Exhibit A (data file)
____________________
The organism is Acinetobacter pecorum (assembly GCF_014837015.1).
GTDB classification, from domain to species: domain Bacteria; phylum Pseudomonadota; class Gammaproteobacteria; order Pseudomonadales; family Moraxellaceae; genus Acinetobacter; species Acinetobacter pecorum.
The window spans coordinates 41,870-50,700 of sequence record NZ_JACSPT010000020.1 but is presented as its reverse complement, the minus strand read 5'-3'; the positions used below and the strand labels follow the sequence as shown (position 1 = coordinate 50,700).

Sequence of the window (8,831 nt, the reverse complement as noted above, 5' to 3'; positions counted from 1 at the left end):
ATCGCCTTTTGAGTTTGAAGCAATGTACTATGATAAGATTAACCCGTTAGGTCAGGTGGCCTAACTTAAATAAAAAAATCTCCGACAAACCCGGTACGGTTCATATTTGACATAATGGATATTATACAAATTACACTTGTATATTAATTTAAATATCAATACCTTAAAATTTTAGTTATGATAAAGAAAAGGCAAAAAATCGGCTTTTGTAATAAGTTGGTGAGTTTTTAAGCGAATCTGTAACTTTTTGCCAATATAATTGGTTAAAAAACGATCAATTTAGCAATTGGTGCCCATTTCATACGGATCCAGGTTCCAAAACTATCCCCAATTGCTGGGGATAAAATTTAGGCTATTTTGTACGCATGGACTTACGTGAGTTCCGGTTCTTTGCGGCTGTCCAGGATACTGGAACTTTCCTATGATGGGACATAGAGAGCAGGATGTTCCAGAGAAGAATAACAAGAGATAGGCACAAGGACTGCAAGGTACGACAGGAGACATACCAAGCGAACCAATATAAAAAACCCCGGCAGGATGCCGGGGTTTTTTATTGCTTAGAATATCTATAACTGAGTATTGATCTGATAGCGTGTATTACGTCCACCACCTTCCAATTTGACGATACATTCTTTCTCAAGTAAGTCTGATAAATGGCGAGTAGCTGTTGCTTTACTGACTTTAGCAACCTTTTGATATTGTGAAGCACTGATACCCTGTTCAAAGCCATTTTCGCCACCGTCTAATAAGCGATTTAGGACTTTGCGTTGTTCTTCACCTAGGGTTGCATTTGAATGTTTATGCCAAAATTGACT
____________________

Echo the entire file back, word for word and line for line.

The organism is Acinetobacter pecorum (assembly GCF_014837015.1).
GTDB classification, from domain to species: domain Bacteria; phylum Pseudomonadota; class Gammaproteobacteria; order Pseudomonadales; family Moraxellaceae; genus Acinetobacter; species Acinetobacter pecorum.
The window spans coordinates 41,870-50,700 of sequence record NZ_JACSPT010000020.1 but is presented as its reverse complement, the minus strand read 5'-3'; the positions used below and the strand labels follow the sequence as shown (position 1 = coordinate 50,700).

Sequence of the window (8,831 nt, the reverse complement as noted above, 5' to 3'; positions counted from 1 at the left end):
ATCGCCTTTTGAGTTTGAAGCAATGTACTATGATAAGATTAACCCGTTAGGTCAGGTGGCCTAACTTAAATAAAAAAATCTCCGACAAACCCGGTACGGTTCATATTTGACATAATGGATATTATACAAATTACACTTGTATATTAATTTAAATATCAATACCTTAAAATTTTAGTTATGATAAAGAAAAGGCAAAAAATCGGCTTTTGTAATAAGTTGGTGAGTTTTTAAGCGAATCTGTAACTTTTTGCCAATATAATTGGTTAAAAAACGATCAATTTAGCAATTGGTGCCCATTTCATACGGATCCAGGTTCCAAAACTATCCCCAATTGCTGGGGATAAAATTTAGGCTATTTTGTACGCATGGACTTACGTGAGTTCCGGTTCTTTGCGGCTGTCCAGGATACTGGAACTTTCCTATGATGGGACATAGAGAGCAGGATGTTCCAGAGAAGAATAACAAGAGATAGGCACAAGGACTGCAAGGTACGACAGGAGACATACCAAGCGAACCAATATAAAAAACCCCGGCAGGATGCCGGGGTTTTTTATTGCTTAGAATATCTATAACTGAGTATTGATCTGATAGCGTGTATTACGTCCACCACCTTCCAATTTGACGATACATTCTTTCTCAAGTAAGTCTGATAAATGGCGAGTAGCTGTTGCTTTACTGACTTTAGCAACCTTTTGATATTGTGAAGCACTGATACCCTGTTCAAAGCCATTTTCGCCACCGTCTAATAAGCGATTTAGGACTTTGCGTTGTTCTTCACCTAGGGTTGCATTTGAATGTTTATGCCAAAATTGACT